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280 killed in Kashmir flooding

Landslides and flash floods triggered by heavy monsoon rains have killed nearly 300 people in northern India and Pakistan, officials said today.

Five days of incessant rains in Indian-controlled Kashmir have left at least 120 people dead in the region's worst flooding in more than five decades, submerging hundreds of villages and triggering landslides, officials said.

In neighbouring Pakistan, more than 160 people have died and thousands of homes have collapsed, with an official saying the situation was becoming a "national emergency".

Rescuers in both countries were using helicopters and boats to try to reach tens of thousands of people stranded in their homes as floodwaters rose and submerged many villages.

Rescue efforts in Srinagar, the main city in Indian Kashmir, were hampered by fast-moving floodwaters that submerged large parts of the city.

The rains had stopped today but officials said the spreading water from the overflowed Jhelum river was moving too fast to allow boats to reach many people stranded in Srinagar.

By evening, several boats had been deployed to start rescue efforts, said Omar Abdullah, Jammu and Kashmir state's top elected official.

In many of Srinagar's neighborhoods, the water was about 12ft deep, submerging entire houses. Stranded residents left their homes to move in with friends or relatives in safer areas.

Floodwaters entered the first floor of the state's main maternity hospital, forcing more than 200 patients and attendants to move to higher floors of the building.

Thousands of police officers and army rescue workers were fanned out across Jammu and Kashmir to help with relief and rescue efforts.

Indian prime minister Narendra Modi surveyed the flood-hit areas from a helicopter and promised the state federal help to deal with the devastation, which he described as a "national level disaster".

Across Indian Kashmir, at least 450 villages have been submerged and 2,000 others have been affected by the floodwaters, officials said.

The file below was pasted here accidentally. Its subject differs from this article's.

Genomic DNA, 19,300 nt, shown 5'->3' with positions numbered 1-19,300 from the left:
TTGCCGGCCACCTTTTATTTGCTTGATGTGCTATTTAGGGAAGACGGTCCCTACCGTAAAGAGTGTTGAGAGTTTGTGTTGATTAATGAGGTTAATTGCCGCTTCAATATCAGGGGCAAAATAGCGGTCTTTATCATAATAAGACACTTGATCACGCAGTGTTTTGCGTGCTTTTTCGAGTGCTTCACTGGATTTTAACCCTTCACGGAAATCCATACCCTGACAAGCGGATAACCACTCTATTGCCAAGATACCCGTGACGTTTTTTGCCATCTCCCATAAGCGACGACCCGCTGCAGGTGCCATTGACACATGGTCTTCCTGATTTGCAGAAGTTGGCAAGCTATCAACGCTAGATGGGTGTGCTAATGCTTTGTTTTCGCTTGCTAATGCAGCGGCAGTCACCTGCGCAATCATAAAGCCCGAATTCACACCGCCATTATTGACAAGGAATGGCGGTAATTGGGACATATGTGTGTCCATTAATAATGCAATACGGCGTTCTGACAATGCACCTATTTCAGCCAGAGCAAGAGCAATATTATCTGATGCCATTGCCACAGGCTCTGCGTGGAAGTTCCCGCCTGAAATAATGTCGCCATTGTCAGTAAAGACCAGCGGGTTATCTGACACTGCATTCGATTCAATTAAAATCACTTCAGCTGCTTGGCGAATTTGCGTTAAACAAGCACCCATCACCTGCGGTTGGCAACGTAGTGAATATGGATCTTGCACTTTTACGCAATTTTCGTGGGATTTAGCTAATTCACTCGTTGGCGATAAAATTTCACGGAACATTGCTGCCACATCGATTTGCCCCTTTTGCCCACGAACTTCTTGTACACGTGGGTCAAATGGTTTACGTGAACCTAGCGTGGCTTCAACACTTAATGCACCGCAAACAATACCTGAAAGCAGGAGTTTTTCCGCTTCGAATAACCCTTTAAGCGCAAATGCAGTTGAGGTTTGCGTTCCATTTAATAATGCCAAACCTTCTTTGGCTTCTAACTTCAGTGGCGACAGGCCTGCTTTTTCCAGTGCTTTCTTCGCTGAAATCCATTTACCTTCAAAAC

All schools, colleges and offices have been shut, and electricity and drinking water supplies have been limited across the state.

In Pakistan, 103 people have died in the eastern province of Punjab from the collapse of houses, flooding and electrocution, said Ali Imam Syed, a senior official in the province's rescue agency.

He said more than 5,000 people had been rescued since Thursday, adding that three soldiers had gone missing during the rescue operation.

Ahmed Kamal, spokesman for Pakistan's National Disaster Management Authority, said 48 people had died in the Pakistani-administered part of Kashmir and 11 in the adjacent Gilgit Baltistan area since the flooding began.

"Army helicopters and navy boats are rescuing people and taking them to safety from submerged villages in Punjab and affected areas of Kashmir," Kamal said.

He said that the flooding had hit 286 villages in Punjab as several rivers breached their banks and that the crisis was rapidly becoming a "national emergency".

More than 4,000 homes across Pakistan have collapsed, rendering thousands of people homeless.

Pakistan's armed forces and civilian rescuers have mounted a massive operation using helicopters and boats to get villagers to safety. Mr Kamal said 95 relief camps had been set up for those displaced by the flooding.

Kashmir is divided between India and Pakistan, but claimed in its entirety by both countries.


From Belfast Telegraph